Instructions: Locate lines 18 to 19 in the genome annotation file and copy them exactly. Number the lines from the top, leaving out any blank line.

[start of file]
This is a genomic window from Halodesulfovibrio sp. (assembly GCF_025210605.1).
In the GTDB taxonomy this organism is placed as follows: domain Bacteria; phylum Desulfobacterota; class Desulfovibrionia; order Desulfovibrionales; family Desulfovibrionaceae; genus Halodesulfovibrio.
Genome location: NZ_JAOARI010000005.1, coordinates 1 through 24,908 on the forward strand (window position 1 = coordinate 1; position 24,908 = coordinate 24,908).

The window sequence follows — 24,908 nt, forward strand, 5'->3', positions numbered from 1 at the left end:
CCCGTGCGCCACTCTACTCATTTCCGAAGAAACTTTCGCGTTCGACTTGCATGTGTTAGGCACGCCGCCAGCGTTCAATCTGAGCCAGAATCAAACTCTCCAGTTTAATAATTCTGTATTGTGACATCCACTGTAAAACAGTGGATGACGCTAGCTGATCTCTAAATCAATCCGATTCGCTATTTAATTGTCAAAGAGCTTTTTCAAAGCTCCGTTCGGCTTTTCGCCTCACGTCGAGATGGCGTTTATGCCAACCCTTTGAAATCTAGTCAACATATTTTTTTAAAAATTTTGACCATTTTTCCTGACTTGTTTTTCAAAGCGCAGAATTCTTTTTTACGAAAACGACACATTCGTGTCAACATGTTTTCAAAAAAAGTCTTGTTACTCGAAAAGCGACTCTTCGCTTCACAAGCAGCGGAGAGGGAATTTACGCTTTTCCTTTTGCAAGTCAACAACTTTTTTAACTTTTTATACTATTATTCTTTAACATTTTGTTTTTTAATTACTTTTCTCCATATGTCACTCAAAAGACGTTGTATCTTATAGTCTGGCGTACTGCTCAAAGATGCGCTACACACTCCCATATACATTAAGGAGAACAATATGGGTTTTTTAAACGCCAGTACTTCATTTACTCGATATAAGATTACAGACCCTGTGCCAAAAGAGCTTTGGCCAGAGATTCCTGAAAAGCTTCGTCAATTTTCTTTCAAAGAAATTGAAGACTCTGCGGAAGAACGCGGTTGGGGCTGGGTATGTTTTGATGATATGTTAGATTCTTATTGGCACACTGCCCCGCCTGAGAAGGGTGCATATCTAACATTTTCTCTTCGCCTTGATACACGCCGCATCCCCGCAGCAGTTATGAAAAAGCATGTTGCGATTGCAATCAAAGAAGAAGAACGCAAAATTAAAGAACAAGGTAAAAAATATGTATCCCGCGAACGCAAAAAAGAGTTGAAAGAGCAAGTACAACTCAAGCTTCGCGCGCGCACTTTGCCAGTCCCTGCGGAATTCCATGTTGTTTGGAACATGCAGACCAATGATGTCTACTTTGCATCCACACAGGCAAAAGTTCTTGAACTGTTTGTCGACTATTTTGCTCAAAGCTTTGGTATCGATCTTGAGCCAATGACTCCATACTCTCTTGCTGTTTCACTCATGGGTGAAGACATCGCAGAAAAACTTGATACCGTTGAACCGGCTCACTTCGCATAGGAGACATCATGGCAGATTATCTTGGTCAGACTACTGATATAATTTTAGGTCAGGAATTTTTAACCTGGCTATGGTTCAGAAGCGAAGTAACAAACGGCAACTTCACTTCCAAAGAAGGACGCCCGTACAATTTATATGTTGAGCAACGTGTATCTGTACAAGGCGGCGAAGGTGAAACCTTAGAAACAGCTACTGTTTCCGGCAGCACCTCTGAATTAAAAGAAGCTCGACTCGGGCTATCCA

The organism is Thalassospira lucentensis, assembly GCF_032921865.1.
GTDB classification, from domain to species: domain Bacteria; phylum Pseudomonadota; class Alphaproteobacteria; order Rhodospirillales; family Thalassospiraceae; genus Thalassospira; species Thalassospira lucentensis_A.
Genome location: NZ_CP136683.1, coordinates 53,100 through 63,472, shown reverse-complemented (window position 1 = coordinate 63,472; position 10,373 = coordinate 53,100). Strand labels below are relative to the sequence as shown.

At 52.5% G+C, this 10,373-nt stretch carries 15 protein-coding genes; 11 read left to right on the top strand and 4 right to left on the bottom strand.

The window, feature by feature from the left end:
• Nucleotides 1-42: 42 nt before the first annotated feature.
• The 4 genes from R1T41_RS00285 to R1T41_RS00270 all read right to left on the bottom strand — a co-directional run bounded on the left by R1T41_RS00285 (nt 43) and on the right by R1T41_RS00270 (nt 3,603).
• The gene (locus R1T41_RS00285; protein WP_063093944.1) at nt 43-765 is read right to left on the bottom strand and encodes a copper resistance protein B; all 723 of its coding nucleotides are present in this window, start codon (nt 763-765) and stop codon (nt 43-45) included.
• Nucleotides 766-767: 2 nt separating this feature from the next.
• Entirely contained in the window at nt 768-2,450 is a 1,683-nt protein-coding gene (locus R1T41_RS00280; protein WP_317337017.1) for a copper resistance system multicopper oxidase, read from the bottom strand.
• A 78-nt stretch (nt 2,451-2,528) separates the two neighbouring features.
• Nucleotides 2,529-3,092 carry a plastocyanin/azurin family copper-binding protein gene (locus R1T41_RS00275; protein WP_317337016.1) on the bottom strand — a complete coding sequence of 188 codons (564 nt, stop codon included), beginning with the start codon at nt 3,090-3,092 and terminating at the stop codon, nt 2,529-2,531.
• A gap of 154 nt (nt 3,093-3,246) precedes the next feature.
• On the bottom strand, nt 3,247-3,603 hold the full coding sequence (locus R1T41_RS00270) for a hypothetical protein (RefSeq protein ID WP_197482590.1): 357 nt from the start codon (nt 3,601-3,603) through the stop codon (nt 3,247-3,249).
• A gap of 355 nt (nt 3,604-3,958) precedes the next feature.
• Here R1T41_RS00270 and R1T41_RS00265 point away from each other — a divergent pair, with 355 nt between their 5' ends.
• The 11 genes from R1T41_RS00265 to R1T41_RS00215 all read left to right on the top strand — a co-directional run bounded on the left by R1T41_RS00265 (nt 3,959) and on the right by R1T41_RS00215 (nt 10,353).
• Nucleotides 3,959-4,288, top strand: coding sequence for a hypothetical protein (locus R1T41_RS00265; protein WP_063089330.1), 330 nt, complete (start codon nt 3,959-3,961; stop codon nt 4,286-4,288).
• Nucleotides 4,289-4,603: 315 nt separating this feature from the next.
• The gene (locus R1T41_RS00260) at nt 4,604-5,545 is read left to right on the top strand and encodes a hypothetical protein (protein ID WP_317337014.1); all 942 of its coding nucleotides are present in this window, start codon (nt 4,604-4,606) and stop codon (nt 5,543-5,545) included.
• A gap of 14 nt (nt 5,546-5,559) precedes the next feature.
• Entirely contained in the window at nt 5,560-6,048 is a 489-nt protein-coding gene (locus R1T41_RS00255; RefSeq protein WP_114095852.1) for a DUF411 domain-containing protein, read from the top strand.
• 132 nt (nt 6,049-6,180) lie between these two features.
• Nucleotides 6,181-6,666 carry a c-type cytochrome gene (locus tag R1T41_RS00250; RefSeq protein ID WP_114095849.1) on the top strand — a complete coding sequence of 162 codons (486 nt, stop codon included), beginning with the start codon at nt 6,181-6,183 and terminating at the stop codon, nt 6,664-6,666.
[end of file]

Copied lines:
• A gap of 154 nt (nt 3,093-3,246) precedes the next feature.
• On the bottom strand, nt 3,247-3,603 hold the full coding sequence (locus R1T41_RS00270) for a hypothetical protein (RefSeq protein ID WP_197482590.1): 357 nt from the start codon (nt 3,601-3,603) through the stop codon (nt 3,247-3,249).